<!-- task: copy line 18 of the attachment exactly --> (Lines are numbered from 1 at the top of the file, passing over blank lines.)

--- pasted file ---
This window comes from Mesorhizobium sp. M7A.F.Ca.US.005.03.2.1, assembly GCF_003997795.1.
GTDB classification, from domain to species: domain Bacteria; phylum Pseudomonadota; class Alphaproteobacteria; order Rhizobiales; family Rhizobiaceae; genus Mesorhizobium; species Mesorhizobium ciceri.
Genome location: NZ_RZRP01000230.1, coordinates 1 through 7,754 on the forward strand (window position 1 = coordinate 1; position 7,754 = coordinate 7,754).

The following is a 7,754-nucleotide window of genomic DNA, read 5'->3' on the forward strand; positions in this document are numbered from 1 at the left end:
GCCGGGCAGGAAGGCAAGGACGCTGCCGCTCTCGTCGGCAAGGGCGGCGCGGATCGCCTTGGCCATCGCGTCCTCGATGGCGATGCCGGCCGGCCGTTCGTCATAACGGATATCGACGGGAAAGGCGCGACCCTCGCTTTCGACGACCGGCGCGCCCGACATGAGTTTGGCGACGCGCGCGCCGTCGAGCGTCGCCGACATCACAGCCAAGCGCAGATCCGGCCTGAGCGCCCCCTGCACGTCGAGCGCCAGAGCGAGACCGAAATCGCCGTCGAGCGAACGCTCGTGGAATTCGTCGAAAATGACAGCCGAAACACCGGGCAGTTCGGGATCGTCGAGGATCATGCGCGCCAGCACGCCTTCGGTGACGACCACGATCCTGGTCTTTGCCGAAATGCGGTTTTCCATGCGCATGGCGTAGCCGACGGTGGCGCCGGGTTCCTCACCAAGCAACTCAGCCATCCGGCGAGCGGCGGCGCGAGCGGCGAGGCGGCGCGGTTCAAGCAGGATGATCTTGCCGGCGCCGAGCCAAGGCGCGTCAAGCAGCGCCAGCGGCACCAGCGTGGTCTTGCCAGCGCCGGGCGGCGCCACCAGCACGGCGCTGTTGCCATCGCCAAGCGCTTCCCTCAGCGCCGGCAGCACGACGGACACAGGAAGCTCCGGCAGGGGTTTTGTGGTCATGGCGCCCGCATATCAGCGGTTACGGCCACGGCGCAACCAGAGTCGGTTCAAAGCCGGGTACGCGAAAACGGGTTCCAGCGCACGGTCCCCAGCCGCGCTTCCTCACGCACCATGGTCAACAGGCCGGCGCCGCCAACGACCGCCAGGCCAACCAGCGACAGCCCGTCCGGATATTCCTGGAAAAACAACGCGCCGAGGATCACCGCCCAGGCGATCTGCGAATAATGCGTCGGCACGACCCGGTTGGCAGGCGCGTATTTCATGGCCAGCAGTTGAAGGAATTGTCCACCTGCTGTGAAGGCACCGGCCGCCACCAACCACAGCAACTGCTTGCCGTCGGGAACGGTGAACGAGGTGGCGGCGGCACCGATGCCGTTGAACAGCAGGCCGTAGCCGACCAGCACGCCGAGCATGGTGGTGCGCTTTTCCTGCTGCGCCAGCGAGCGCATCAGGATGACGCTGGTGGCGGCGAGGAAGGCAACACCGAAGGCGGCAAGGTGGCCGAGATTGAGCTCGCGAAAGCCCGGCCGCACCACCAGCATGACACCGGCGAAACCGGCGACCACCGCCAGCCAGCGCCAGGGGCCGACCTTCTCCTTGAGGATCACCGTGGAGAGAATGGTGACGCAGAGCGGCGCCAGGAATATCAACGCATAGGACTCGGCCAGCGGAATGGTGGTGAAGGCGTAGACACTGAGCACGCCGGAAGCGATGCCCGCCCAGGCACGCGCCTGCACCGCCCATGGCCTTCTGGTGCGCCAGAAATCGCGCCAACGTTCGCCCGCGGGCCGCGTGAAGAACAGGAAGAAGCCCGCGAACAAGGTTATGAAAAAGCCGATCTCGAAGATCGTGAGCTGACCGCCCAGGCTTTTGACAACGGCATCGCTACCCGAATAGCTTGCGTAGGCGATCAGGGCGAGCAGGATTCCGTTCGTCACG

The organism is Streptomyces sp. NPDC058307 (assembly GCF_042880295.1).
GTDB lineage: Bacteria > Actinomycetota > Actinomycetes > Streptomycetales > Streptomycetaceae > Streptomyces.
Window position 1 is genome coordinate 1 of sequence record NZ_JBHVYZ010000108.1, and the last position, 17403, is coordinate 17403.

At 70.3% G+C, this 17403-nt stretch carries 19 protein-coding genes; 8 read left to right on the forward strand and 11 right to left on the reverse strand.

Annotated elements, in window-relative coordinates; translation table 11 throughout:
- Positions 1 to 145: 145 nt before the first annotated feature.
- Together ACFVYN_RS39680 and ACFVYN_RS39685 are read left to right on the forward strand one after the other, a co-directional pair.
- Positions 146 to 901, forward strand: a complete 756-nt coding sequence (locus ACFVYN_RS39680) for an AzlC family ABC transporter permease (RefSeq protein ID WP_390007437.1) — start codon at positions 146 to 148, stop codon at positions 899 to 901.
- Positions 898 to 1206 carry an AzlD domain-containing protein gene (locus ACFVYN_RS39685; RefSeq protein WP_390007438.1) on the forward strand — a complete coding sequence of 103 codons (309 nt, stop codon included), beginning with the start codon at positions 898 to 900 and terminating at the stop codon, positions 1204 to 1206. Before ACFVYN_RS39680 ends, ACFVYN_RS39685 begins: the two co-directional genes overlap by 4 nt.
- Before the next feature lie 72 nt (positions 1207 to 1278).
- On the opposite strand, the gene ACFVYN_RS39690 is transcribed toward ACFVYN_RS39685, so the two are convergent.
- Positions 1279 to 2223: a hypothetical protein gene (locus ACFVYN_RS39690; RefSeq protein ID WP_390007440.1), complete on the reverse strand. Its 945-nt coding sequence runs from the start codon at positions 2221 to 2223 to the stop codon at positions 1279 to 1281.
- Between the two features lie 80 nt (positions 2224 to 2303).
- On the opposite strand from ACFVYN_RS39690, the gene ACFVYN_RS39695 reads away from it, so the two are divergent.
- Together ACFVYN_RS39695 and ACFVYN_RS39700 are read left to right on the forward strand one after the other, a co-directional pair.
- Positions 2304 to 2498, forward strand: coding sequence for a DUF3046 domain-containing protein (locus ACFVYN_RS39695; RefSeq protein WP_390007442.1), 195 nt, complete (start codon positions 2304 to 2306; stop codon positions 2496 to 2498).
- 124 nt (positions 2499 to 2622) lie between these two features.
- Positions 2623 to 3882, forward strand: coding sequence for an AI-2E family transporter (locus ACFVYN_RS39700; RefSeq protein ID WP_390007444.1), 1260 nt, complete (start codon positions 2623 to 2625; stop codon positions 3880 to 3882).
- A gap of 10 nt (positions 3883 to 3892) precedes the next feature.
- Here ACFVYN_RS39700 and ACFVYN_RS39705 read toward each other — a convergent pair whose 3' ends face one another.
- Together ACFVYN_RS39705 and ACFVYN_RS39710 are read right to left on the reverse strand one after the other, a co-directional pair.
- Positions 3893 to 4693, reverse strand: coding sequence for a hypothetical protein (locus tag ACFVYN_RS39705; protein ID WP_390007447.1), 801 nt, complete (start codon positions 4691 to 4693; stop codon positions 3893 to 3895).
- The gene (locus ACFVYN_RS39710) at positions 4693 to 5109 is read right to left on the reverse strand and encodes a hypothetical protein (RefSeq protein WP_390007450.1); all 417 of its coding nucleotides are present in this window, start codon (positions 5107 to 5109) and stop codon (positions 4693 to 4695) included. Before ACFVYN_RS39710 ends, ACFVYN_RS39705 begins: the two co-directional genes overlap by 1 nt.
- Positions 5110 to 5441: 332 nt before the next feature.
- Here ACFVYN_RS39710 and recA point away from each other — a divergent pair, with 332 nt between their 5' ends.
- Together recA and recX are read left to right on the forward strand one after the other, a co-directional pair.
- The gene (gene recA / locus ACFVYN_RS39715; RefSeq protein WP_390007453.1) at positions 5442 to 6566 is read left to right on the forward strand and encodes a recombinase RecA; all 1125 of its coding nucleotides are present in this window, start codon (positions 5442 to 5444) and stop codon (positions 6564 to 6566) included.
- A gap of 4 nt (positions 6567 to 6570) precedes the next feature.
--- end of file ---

- Between the two features lie 80 nt (positions 2224 to 2303).